There will be a workshop for librarians sponsored by the University Library System this Friday, Oct. 23, at 2 PM when Xiuying Zou will lead a Public Services Traiing Group session on Chinese Electronic Resources at the ULS: a Review and Update. The session will go over the Chinese electronic resources available at the ULS. The focus will be on the subject coverage, major functions, and search features of the new e-book databases and some of the most frequently used databases.

This session will be held in room 272 Hillman Library (not in the Amy Knapp Instruction Room). Alternatively, people can access the meeting remotely via Webex.

Google Editions

CNET news reports that Google has announced that it will launch Google Editions, an online bookstore, early in 2010. plans to open for business with about 500,000 available titles from a variety of publishers. The new service will not be device-specific so that e-books purchased through Google Editions will be available for any e-book reader. Google's e-books will be accessible through any Web-enabled computer, e-reader, or mobile phone instead of a dedicated device so that the content to be unchained from expensive devices such as Amazon's Kindle e-book reader.

Monday 19 October 2009

Westlaw strong OnePass Initiative

On November 1, 2009, West will begin the process of migrating all Westlaw users to a "strong OnePass". Ryan Vandegrift, our Westlaw representative, has been talking with the Westlaw folks and is hopeful that the changes will be as seamless as possible.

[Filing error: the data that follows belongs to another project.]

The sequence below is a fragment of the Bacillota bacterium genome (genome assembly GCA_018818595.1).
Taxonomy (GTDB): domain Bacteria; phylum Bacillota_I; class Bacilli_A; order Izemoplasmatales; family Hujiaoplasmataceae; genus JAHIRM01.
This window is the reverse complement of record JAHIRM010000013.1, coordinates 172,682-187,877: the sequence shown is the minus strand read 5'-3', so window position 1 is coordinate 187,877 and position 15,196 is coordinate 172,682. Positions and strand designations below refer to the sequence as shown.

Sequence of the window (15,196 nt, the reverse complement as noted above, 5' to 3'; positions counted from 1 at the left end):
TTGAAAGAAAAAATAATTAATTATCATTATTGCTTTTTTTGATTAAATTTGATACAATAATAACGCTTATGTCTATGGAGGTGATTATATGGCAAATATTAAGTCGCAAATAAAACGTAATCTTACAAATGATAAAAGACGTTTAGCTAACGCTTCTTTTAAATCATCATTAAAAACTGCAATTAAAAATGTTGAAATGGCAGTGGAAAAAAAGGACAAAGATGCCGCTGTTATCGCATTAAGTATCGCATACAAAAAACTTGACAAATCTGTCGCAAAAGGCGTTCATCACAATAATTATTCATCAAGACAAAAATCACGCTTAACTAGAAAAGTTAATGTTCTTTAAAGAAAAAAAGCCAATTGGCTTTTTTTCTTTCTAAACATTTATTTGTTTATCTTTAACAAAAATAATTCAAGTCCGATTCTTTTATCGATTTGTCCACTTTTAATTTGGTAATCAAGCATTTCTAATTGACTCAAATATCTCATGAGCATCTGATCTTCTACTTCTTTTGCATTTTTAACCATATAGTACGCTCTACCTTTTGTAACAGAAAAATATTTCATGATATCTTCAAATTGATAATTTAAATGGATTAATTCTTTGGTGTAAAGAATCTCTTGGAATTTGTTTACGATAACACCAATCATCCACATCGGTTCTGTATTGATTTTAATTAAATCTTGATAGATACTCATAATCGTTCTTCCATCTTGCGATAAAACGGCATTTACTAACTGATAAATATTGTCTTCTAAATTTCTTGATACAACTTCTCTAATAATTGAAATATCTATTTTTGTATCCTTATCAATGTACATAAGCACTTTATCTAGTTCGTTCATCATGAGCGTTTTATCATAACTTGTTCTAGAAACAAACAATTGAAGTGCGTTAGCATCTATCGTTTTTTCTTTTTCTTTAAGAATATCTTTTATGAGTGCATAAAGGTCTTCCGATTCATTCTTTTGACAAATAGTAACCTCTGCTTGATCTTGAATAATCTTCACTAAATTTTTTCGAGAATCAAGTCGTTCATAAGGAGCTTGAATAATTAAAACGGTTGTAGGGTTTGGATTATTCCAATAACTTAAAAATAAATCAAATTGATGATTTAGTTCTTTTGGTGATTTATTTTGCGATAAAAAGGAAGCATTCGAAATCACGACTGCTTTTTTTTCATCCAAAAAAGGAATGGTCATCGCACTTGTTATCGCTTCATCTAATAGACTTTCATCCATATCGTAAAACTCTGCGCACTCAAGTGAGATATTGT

OnePass is the username and password that each user creates to access Westlaw. Once the migration to the "strong OnePass" is completed in January:
-- nobody will be able to access their accounts with their original Westlaw password which looks something like "012345ABCD" and
-- all OnePass logins must meet the WL security requirements. If you use a OnePass login to access Westlaw you may need to update your username and password to meet the new security requirements.
The new OnePass requirements are that your username must be Unique from all other usernames, from 8 to 70 characters in length and contain at least 2 of the attributes:
uppercase letter
lowercase letter
special characters
(Note that email addresses are valid usernames).
Passwords have to be from 8 to 16 characters and contain at least 3 of the above attributes.
There will be more info from Westlaw as they prepare for the migration. Meanwhile, if you don't use OnePass or if your OnePass username and password don't meet the security requirements.. plan ahead! Can anyone think of a 70 character username?

Blogger is 10 years old

Webpronews has a report and video about the 10th birthday of Blogger, Google's blogging platform (and the one used by Barco 2.0). A quick check shows that we first started blogging on May 27, 2004; more than 5 years ago! Anyway, in Webpronews's video they interview Blogger Product Manager Rick Klau, who has some interesting comments about blogging and Twittering. He points out that despite all the hype surrounding Twitter blogs are still growing as well - 290,000 words are now written on Blogger per minute worldwide, which represents an increase of 10 percent versus six months ago, and two-thirds of the world's blogs are outside of the US. Klau also says that Twitter and blogs “each have their place,” - blogging and microblogging aren’t part of a zero-sum game.

Friday 16 October 2009

Upcoming CALI webinars

Austin Groothuis, the Marketing Manager at CALI, recently sent out an announcement about upcoming free CALI webinars that may be of interest to Pitt Law librarians or faculty. All the webinars take place on Fridays at 3 PM EDT. You can click the links to sign up: